Eating Animals is the latest in a series of recent movies about food, environment, and health. The movie is based on Jonathan Safran Foer’s 2009 book with the same name. Co-producer and ethical vegan Natalie Portman has helped to elevate the documentary to one of the current “must-watch movies.” But what is the movie truly about? We have the cliff notes for you here.
First, what it’s not about:
Although the film addresses the inhumane conditions that farm animals experience within the vast factory farming system, don’t expect this movie to talk about animal rights in depth. While it toys vaguely with the fundamental question if eating animals in itself might be the problem, the movie doesn’t really go into details and it doesn’t put this question at the center.
What it is more about:
Rather than a documentary primarily focused on animal rights, Eating Animals is about seriously questioning the mass production of meat, poultry, dairy, and eggs. The film analyses factory farming with a special regard to its consequences for farmers who are not willing to subject themselves to the monopolized and highly exploitative system factory farming has become.
What it’s not about either:
Eating animals is not about going vegan. You will not walk away from the movie feeling like you have to give up animal products. At no point does the movie go into detail about how many human and non-human animals could be saved by a plant-based diet.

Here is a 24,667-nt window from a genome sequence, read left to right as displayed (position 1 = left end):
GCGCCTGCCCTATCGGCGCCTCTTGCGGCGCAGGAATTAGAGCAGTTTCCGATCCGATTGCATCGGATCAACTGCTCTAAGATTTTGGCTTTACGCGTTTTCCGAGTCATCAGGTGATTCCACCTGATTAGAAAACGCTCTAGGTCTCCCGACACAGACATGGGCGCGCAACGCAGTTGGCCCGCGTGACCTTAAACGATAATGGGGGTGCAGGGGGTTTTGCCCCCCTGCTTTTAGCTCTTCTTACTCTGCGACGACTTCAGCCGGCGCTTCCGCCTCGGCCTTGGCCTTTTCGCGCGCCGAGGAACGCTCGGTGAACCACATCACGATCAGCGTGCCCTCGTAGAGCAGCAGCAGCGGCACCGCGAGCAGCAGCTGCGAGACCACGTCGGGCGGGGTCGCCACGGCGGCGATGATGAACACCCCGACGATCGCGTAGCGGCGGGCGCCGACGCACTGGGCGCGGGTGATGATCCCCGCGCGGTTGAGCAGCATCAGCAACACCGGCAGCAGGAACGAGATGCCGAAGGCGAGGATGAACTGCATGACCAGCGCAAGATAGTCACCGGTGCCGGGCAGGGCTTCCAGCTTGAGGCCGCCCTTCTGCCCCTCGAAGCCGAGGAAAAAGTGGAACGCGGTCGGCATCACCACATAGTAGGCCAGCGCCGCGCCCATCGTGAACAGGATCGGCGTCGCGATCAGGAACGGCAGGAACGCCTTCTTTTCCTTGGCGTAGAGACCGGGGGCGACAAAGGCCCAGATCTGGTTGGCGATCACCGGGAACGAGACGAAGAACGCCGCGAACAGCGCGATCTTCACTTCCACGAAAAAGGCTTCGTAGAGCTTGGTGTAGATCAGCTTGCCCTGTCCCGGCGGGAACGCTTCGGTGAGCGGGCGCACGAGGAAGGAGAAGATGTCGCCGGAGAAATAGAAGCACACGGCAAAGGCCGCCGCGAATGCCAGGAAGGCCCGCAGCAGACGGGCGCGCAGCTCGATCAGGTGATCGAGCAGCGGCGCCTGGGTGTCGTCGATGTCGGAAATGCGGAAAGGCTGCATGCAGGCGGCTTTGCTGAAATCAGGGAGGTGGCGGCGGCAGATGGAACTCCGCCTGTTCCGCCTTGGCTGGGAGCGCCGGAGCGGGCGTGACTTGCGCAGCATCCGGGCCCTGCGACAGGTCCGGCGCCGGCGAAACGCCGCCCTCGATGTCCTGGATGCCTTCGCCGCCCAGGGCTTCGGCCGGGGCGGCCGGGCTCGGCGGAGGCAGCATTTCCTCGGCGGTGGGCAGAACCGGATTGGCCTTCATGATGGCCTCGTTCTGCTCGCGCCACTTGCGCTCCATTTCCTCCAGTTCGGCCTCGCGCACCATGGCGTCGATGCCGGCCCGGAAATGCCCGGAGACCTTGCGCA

What’s it’s really about:
Rather than advocating for a vegan transition, the movie takes a more reducetarian approach. It pushes consumers to reduce animal consumption and to ask where the animal products they eat come from in terms of production methods. It shows the pain of some of the farmers and animals who are part of this system and promotes a more mindful approach to eating.
While Eating Animals is a beautifully shot and produced movie, it also lacks to take on a more stark and determined position in pushing consumers to make a real and systematic change. Cutting out a few animal-based meals here or there seems to be enough as far as the film is concerned. The danger with this very lax approach is that it leaves a lot of room for interpretation and it gives anyone an easy out who replaces breakfast once a week with a bowl of oatmeal while continuing to consume steak, eggs, and dairy–it’s one meal, isn’t that enough?’ Unfortunately, this isn’t enough, especially when the link between factory farming/animal consumption and climate change is so clear and the suffering it causes animals is so obvious. I personally wish the movie wouldn’t run away from the only logical conclusion it based its whole argument on–which is we need to all radically reduce animal consumption, right now.
Have you watched Eating Animals? What were your thoughts?
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Photo: IMDB, Natalie Portman via Instagram